The Alert was the epitome of simplicity. There were no engine controls in the pilothouse. The throttle man stood between the engines, GM 8-268A, 400 hp, two-stroke diesels, and - using the controls mounted directly on the engines - answered commands sent to him on the ringy-dingy engine-order telegraph or by sound-powered telephone. Electricity was provided by a pair of GM 3-61 generator sets putting out 32 VDC at 600 amps. The windlass, ventilation, and pumps ran on 32 VDC. There were four motor generator sets in the upper engine room, two with 110 VAC output for the electronics on the bridge, one for the main communications transmitter, and one for the radar. The electronics, in addition to the radar, consisted of three radio sets for HF, VHF and UHF, a fathometer, and Loran in the pilothouse. The radio room had three HF receivers and two HF/MF transmitters.All of this equipment used vacuum tubes. There was not a transistor anywhere on the ship. My main transmitter was the size of a medium refrigerator with an output of only 100 watts. A small boiler provided 15 pounds of steam for heat and hot water. The galley range was 6 feet wide, 3 feet deep, and diesel-fired. It took three hours to go from cold to hot enough for a ham-and-eggs breakfast.

The Alert carried two small boats: one 16-foot fiberglass motorboat and one 17-foot wooden Swampscot dory for rowing through the surf on a coastal rescue.

I was transferred to the Philippines in 1960 and returned to the Alert in 1965.

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Book reviews

The book reviews from this newsletter have been posted online.

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Mail Buoy

Just giving back

I am Canadian, living in Carignan, Quebec, just east of Montreal. I sail my US 27 out of Chazy River Yacht Club on Lake Champlain, New York. On a late September day, I sailed with two sailing buddies, Ray and Barry. We have sailed together for more than 20 years in many parts of the world. One is a retired police detective and the other a retired fire chief, two guys you can depend on if things get a little tight. We were returning from one of those incredible fall days, flying the spinnaker all day and returning as the sun was going down and a north wind picking up.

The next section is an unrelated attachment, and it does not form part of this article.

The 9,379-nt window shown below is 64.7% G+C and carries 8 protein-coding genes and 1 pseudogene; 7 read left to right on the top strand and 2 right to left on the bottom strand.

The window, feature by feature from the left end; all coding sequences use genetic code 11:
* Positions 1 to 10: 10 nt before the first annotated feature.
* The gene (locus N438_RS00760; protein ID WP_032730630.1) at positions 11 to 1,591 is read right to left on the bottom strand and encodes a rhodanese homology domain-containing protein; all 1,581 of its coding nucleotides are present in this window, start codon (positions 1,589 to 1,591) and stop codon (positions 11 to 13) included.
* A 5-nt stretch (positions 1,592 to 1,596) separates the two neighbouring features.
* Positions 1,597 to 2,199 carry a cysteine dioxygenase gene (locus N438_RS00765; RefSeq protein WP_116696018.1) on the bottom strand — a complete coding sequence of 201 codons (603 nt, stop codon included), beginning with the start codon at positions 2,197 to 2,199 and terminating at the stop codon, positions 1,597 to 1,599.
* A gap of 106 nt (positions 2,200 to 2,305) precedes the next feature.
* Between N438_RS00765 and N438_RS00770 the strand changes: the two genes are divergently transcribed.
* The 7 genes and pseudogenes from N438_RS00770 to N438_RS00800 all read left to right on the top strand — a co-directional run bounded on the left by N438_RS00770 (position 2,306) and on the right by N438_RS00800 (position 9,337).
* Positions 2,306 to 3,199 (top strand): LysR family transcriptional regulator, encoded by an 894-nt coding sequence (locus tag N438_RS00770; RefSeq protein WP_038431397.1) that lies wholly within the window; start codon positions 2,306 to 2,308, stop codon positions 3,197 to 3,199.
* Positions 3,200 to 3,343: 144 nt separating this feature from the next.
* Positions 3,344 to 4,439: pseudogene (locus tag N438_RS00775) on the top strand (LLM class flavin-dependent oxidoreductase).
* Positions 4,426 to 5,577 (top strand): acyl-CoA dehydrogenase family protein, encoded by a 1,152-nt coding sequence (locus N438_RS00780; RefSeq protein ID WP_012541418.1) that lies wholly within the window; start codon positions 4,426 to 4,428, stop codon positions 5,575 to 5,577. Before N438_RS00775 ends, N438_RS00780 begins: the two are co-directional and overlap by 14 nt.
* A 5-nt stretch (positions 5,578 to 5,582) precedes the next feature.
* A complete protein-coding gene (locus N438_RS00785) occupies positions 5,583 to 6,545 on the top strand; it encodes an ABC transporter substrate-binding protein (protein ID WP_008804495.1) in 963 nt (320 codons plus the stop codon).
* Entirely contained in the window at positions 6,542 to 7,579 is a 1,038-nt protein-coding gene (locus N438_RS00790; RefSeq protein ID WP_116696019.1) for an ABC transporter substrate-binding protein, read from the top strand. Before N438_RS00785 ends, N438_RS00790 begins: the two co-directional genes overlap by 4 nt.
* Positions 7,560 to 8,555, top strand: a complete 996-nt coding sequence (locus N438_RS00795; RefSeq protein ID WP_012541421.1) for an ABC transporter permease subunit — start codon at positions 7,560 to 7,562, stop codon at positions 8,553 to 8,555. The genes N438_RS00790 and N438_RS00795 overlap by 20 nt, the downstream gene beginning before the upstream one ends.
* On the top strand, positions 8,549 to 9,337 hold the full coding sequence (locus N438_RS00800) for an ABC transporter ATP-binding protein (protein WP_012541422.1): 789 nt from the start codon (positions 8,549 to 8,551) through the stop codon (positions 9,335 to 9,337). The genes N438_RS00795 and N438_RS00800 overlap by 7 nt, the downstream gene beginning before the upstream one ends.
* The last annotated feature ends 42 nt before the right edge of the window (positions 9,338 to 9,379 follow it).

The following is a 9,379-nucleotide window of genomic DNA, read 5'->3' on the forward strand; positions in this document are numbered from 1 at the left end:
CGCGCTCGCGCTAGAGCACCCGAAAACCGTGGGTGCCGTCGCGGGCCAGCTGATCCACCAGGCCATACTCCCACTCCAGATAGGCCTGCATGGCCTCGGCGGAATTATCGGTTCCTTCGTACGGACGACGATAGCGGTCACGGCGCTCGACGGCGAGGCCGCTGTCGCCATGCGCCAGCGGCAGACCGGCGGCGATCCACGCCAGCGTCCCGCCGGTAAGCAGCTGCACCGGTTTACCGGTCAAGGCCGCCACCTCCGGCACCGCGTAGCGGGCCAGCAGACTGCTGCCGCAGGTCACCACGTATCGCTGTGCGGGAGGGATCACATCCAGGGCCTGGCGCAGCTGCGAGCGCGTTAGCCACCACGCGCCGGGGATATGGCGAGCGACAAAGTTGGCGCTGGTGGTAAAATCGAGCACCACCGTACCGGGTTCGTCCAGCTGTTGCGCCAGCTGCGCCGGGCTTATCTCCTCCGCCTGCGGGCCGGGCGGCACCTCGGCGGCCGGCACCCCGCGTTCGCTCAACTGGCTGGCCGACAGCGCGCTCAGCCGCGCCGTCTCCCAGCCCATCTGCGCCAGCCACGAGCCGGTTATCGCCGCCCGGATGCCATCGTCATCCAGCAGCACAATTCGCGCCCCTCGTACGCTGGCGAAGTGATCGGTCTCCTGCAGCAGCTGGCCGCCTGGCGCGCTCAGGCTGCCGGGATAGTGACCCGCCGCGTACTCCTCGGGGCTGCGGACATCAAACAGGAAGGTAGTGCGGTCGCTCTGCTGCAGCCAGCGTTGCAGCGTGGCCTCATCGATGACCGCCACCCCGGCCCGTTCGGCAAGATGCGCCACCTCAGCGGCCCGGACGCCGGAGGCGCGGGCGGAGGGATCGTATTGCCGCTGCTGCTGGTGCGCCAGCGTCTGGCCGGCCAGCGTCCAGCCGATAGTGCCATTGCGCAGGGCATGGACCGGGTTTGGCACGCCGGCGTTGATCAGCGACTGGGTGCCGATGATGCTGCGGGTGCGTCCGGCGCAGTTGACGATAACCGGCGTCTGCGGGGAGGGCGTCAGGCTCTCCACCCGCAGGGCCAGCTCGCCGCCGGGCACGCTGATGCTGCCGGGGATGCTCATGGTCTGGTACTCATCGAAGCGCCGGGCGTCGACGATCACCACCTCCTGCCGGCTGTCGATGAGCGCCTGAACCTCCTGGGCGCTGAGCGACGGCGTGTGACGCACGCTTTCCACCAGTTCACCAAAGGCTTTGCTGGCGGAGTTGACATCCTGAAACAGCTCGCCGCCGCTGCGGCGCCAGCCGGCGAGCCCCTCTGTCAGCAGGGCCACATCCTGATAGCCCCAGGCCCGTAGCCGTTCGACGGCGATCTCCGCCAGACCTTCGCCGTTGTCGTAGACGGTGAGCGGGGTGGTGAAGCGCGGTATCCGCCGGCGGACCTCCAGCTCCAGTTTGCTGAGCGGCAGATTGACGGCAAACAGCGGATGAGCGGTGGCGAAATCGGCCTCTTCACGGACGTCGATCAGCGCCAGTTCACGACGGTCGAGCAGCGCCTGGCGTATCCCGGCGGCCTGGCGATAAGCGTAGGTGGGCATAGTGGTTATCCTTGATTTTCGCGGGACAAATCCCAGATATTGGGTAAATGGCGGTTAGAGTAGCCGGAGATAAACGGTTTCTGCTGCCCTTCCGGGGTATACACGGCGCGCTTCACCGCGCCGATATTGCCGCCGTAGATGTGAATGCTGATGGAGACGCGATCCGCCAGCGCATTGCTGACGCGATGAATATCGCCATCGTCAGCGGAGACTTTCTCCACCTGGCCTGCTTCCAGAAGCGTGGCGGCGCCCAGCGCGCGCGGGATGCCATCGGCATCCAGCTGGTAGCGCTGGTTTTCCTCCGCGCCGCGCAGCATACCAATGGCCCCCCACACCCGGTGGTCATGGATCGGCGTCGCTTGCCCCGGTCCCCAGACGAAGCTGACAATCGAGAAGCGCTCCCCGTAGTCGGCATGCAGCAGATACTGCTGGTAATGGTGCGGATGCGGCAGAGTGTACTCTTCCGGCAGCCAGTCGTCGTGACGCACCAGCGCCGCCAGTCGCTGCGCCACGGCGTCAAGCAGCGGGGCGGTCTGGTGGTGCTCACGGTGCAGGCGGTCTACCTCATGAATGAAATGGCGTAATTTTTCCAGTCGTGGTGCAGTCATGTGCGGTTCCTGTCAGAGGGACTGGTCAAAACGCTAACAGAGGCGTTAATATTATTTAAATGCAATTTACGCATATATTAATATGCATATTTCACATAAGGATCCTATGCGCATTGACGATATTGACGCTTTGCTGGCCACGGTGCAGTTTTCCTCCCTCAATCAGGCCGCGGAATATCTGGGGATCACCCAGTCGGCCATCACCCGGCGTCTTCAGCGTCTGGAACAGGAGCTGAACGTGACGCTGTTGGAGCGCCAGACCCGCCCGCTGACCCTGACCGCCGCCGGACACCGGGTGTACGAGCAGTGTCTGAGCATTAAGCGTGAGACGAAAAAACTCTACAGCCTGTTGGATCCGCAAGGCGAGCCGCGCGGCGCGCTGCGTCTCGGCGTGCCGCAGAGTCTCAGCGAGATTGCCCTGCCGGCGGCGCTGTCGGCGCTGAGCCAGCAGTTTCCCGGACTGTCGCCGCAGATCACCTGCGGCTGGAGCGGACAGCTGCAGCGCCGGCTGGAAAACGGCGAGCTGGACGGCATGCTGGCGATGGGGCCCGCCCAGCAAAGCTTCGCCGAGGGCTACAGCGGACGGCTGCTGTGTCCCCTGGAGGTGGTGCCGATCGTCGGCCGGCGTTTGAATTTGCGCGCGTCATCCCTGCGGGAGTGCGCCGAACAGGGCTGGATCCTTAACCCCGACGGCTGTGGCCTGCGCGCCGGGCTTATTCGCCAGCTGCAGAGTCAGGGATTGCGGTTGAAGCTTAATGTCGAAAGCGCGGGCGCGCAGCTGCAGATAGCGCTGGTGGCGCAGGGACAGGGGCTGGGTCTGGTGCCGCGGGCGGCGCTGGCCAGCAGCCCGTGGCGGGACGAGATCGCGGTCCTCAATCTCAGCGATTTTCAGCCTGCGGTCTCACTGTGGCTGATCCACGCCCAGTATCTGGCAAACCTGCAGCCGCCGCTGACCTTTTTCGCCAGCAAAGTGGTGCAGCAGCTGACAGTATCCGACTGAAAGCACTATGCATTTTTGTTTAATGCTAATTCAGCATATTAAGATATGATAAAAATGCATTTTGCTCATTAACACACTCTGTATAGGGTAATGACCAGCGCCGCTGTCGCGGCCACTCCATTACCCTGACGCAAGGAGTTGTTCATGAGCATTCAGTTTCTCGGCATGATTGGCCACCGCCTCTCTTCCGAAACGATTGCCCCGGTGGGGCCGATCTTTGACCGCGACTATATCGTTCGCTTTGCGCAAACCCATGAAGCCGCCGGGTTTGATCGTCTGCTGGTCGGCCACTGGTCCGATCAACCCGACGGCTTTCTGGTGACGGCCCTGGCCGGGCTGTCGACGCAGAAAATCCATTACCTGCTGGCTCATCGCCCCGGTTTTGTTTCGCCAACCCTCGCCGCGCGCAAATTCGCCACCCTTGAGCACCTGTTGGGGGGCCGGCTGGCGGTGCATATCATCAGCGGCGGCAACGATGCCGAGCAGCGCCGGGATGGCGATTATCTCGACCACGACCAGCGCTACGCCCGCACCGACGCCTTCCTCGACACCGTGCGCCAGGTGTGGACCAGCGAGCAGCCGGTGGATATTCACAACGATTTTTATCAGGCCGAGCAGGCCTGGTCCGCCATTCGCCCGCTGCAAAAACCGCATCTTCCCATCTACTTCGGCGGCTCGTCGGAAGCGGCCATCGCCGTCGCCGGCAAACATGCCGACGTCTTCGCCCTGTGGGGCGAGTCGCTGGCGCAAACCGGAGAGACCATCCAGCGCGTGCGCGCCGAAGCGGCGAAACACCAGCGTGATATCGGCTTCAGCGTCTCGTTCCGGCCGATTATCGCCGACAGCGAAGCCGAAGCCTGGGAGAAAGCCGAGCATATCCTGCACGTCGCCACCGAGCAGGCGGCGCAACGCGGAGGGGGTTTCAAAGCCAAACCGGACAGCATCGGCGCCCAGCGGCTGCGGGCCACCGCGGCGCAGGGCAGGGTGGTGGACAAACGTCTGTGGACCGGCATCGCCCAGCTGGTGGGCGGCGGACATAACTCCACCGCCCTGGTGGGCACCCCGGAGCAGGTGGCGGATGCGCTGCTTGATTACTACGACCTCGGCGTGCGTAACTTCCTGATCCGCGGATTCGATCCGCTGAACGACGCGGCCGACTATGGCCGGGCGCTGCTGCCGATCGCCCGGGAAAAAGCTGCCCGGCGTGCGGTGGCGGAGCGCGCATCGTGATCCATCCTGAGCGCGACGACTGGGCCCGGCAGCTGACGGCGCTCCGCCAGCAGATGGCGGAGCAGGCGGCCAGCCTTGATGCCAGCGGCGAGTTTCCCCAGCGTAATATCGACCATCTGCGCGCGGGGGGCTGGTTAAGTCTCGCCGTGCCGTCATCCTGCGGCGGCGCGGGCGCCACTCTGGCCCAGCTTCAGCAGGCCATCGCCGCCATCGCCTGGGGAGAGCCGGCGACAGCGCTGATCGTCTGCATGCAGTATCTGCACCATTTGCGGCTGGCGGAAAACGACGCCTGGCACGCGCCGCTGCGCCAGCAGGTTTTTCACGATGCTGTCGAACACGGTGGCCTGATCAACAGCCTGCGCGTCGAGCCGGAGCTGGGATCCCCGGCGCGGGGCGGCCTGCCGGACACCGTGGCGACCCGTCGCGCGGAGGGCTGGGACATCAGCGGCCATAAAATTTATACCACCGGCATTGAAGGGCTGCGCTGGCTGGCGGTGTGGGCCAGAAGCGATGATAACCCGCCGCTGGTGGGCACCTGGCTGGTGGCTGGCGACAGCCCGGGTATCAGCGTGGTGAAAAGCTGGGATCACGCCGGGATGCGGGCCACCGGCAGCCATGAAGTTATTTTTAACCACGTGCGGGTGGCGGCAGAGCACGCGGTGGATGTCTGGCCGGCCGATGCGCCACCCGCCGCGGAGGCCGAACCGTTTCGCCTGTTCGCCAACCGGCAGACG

We hit something that bent the rudder, making the boat go literally in circles. We dropped the anchor and checked that we were not holed and then began to consider our options. We tried to tow her with the dinghy and 2-hp motor. This sank the dinghy and me with it (I have still not heard the end of that from my buds). It would have been funny, but the wind and waves were getting uncomfortable as we were on a rocky lee shore.

As it was by now dark, we had only two choices: leave the boat at anchor or get towed. I called BoatU.S. and was told they had no towboats on the lake. The Coast Guard was at least 1' hours away. But leaving the boat would probably have meant losing her. Barry began to shine a 1-million candlepower light on shore. To my almost disbelief, we saw a return light and a boat coming out. We were not in 30-foot seas, but anyone who has been on this lake knows that 4-footers from the north have kept many boats in, especially on a pitch-black night.

Bob and Bob, two neighbors and fishing buddies, came to help. Without getting overly dramatic, these two guys risked their boat and themselves to help people they did not know. It took more than two hours to get us in with no light and 25 knots of wind.